Parag Pathak

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Parag A. Pathak
Born (1980-06-08) June 8, 1980 (age 38)
InstitutionMassachusetts Institute of Technology
FieldMarket design
Game theory
Alma materHarvard University
Alvin E. Roth[1]
Gabriel Carroll[2]
AwardsJohn Bates Clark Medal (2018)
Information at IDEAS / RePEc

Parag A. Pathak (born c. 1980) is Professor of Economics at the Massachusetts Institute of Technology and is affiliated with the National Bureau of Economic Research where he co-founded and directs the working group on market design.[3]


Pathak grew up in Corning, New York. His parents emigrated to the United States from Kathmandu, Nepal. Pathak was educated at Harvard University where he received a Bachelor's and master's degrees in Applied Mathematics (summa cum laude) and PhD in Business Economics in 2007 with the support of The Paul & Daisy Soros Fellowships for New Americans.[4] From 2002-2003, Pathak served as a visiting fellow at the University of Toulouse where he studied under Jean Tirole, the 2014 winner of the Nobel Memorial Prize in Economic Sciences. Pathak served as a Junior Fellow at the Harvard Society of Fellows.[5] He joined the MIT faculty in 2008, and was voted tenure two years later in 2010 at the age of 30.

At MIT, Pathak co-founded and serves as Director of the School Effectiveness & Inequality Initiative, a group of economists who study the economics of education and the connections between human capital and the American income distribution.[6]

Pathak is an Alfred P. Sloan Fellow and a recipient of a 2012 Presidential Early Career for Scientists and Engineers by the White House Office of Science and Technology Policy. In 2012, he was selected to give the Shapley Lecture,[7] a lecture in honor of Lloyd Shapley given by a distinguished game theorist aged 40 or under at the 4th World Congress of the Game Theory Society.[8] In 2018 he was awarded the John Bates Clark Medal, for his work that "blends institutional knowledge, theoretical sophistication, and careful empirical analysis to provide insights that are of immediate value to important public-policy issues.”[9][10]


Market design[edit]

A protege of 2012 Nobel Prize winner Alvin E. Roth, Pathak is best known for his work in market design. He is a leader in the recent push to apply engineering methods to microeconomics.[3] As a graduate student, Pathak worked with Roth to design the algorithm underlying the system used to match New York City public school students to high schools as incoming freshman.[11]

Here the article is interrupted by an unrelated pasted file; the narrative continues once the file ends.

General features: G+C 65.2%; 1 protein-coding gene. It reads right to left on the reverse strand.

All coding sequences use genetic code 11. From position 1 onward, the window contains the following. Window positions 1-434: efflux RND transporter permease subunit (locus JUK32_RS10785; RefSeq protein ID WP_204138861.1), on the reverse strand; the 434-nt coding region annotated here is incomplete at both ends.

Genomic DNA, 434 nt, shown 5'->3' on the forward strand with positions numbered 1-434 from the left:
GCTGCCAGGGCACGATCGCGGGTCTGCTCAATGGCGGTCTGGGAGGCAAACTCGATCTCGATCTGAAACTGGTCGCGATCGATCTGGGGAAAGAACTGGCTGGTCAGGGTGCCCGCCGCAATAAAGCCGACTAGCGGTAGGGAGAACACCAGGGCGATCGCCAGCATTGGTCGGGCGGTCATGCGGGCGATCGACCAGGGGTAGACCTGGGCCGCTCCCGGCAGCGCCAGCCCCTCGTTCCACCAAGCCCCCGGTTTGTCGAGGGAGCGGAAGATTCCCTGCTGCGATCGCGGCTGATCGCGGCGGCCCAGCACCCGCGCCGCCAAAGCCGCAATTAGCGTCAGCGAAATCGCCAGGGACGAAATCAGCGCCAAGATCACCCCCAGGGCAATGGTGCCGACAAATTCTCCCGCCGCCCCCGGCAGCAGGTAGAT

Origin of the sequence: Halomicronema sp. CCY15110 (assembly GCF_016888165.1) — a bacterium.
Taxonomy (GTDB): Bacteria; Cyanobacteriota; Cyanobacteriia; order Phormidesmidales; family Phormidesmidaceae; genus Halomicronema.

Around the same time, he worked together with Atila Abdulkadiroglu, Roth, and Tayfun Sönmez to design a new student assignment system for Boston Public Schools, which was adopted in 2005. The team of economists identified parents in Boston who developed heuristics on how to play this real-world game so that their children would not be unassigned, leaving those unaware of these features disadvantaged.[12]

Boston held citywide discussions and hearings on the school selection system and finally in 2005 narrowed the choice to one of two mechanisms: the top trading cycles mechanism for schools and the student-optimal stable mechanism based on the stable marriage problem. Eventually, Boston adopted the student-optimal stable mechanism. The policy change was the first time an incentive compatible strategyproof mechanism, based on an abstract concept from mechanism design, played a role in a public policy discussion.[13] This work was recognized in the 2012 Nobel Memorial Prize in Economic Sciences awarded to Alvin E. Roth and Lloyd Shapley ``for the theory of stable allocations and the practice of market design.

Since then, a number of other districts have abandoned Boston's old mechanism. In 2007, through an act of Parliament, British authorities outlawed the use of First Preference First arrangements, which made Boston's old method of school assignment illegal throughout 150 English districts.[14]

Pathak continues to be involved with the Boston school choice plan. In 2012, Boston Mayor Thomas Menino asked for Pathak's help by appointing him the Technical Advisor to the Boston School Choice Plan. The city embarked on a discussion of several alternative zone plans, including the complete elimination of school choice, and Mayor Menino commissioned a report evaluating the alternative proposals. This frustrated some groups because it delayed citywide discussions about Boston's choice plan.[15] After the report was released, some parent groups were unhappy even though it made no recommendations.[16] In 2013, the school committee adopted a proposal developed by one of Pathak's graduate student. The proposal was controversial and seen as complicated. Nonetheless, members of the Boston school committee voted for it because it was the best compromise between competing objectives.[17]